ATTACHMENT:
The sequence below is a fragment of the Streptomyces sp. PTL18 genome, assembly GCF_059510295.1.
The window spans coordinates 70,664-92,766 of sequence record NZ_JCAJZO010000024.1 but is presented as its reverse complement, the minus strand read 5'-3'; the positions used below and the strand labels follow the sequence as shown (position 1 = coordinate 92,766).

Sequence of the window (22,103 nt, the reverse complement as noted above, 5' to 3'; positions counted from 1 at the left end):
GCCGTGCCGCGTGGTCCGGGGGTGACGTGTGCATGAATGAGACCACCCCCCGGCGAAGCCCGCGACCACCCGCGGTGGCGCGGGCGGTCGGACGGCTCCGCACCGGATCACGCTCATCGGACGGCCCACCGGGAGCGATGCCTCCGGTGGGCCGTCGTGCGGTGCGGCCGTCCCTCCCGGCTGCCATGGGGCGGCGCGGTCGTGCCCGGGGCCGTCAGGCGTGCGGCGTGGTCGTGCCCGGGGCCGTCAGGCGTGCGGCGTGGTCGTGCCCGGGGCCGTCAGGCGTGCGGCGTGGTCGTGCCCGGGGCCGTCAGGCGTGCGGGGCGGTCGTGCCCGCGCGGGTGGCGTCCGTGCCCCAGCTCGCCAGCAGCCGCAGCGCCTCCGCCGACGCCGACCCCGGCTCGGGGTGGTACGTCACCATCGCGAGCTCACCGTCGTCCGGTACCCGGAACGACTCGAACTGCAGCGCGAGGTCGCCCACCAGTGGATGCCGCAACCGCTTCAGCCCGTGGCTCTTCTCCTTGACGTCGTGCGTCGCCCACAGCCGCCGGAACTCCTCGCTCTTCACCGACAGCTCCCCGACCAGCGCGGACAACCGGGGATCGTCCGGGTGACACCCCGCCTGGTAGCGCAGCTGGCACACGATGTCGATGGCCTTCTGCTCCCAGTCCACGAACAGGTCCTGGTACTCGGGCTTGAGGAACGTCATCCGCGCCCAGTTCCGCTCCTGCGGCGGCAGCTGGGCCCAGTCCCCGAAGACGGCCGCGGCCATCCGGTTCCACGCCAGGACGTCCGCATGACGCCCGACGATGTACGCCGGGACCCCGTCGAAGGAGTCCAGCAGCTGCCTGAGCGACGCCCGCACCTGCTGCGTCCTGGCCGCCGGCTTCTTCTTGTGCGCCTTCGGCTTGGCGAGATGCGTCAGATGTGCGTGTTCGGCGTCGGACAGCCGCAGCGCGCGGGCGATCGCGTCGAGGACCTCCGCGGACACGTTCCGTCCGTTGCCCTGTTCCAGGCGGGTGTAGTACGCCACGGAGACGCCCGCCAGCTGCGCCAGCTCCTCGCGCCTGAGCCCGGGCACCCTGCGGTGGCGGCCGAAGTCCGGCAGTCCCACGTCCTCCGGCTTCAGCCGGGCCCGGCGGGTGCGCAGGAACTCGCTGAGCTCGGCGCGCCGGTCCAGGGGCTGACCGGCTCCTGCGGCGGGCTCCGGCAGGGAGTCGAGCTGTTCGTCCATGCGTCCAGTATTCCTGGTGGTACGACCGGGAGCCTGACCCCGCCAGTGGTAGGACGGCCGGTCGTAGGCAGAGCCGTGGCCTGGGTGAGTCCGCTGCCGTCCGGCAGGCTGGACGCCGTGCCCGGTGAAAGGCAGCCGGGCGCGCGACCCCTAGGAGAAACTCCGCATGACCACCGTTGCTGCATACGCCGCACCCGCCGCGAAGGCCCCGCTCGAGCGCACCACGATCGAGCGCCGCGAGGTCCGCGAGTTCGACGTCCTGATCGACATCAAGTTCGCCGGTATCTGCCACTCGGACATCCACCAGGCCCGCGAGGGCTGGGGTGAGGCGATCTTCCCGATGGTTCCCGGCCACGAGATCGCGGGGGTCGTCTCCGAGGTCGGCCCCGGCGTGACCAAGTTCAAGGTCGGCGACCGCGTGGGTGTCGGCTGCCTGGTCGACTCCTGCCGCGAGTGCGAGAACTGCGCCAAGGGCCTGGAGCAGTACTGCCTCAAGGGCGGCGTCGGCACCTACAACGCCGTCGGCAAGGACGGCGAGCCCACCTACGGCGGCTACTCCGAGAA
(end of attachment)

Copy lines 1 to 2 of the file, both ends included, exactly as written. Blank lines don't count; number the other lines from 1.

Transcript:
The sequence below is a fragment of the Streptomyces sp. PTL18 genome, assembly GCF_059510295.1.
The window spans coordinates 70,664-92,766 of sequence record NZ_JCAJZO010000024.1 but is presented as its reverse complement, the minus strand read 5'-3'; the positions used below and the strand labels follow the sequence as shown (position 1 = coordinate 92,766).